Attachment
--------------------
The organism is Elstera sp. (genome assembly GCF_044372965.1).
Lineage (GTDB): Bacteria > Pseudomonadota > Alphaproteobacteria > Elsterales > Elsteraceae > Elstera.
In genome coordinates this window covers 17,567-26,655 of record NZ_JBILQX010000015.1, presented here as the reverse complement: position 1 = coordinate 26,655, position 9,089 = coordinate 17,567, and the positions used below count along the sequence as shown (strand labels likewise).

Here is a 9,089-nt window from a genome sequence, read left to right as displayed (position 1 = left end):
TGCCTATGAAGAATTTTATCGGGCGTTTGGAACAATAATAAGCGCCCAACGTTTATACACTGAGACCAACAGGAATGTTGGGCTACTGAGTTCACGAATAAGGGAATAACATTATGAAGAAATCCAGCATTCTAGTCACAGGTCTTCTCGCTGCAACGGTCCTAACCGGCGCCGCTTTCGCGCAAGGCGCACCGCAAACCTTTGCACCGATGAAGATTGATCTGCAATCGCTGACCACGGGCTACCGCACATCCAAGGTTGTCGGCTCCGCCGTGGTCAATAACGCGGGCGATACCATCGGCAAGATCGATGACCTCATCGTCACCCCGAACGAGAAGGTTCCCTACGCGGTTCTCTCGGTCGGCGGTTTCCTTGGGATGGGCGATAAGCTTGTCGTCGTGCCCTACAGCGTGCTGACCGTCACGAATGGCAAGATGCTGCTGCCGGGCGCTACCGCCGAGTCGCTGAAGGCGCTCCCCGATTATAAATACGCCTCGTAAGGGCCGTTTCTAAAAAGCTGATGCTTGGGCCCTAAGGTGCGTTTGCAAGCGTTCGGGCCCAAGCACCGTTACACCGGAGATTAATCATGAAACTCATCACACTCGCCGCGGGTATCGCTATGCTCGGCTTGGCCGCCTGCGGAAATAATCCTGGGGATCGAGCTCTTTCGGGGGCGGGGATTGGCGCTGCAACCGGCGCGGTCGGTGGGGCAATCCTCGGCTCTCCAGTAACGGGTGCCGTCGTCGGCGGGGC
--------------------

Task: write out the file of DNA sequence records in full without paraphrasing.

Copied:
The organism is Elstera sp. (genome assembly GCF_044372965.1).
Lineage (GTDB): Bacteria > Pseudomonadota > Alphaproteobacteria > Elsterales > Elsteraceae > Elstera.
In genome coordinates this window covers 17,567-26,655 of record NZ_JBILQX010000015.1, presented here as the reverse complement: position 1 = coordinate 26,655, position 9,089 = coordinate 17,567, and the positions used below count along the sequence as shown (strand labels likewise).

Here is a 9,089-nt window from a genome sequence, read left to right as displayed (position 1 = left end):
TGCCTATGAAGAATTTTATCGGGCGTTTGGAACAATAATAAGCGCCCAACGTTTATACACTGAGACCAACAGGAATGTTGGGCTACTGAGTTCACGAATAAGGGAATAACATTATGAAGAAATCCAGCATTCTAGTCACAGGTCTTCTCGCTGCAACGGTCCTAACCGGCGCCGCTTTCGCGCAAGGCGCACCGCAAACCTTTGCACCGATGAAGATTGATCTGCAATCGCTGACCACGGGCTACCGCACATCCAAGGTTGTCGGCTCCGCCGTGGTCAATAACGCGGGCGATACCATCGGCAAGATCGATGACCTCATCGTCACCCCGAACGAGAAGGTTCCCTACGCGGTTCTCTCGGTCGGCGGTTTCCTTGGGATGGGCGATAAGCTTGTCGTCGTGCCCTACAGCGTGCTGACCGTCACGAATGGCAAGATGCTGCTGCCGGGCGCTACCGCCGAGTCGCTGAAGGCGCTCCCCGATTATAAATACGCCTCGTAAGGGCCGTTTCTAAAAAGCTGATGCTTGGGCCCTAAGGTGCGTTTGCAAGCGTTCGGGCCCAAGCACCGTTACACCGGAGATTAATCATGAAACTCATCACACTCGCCGCGGGTATCGCTATGCTCGGCTTGGCCGCCTGCGGAAATAATCCTGGGGATCGAGCTCTTTCGGGGGCGGGGATTGGCGCTGCAACCGGCGCGGTCGGTGGGGCAATCCTCGGCTCTCCAGTAACGGGTGCCGTCGTCGGCGGGGC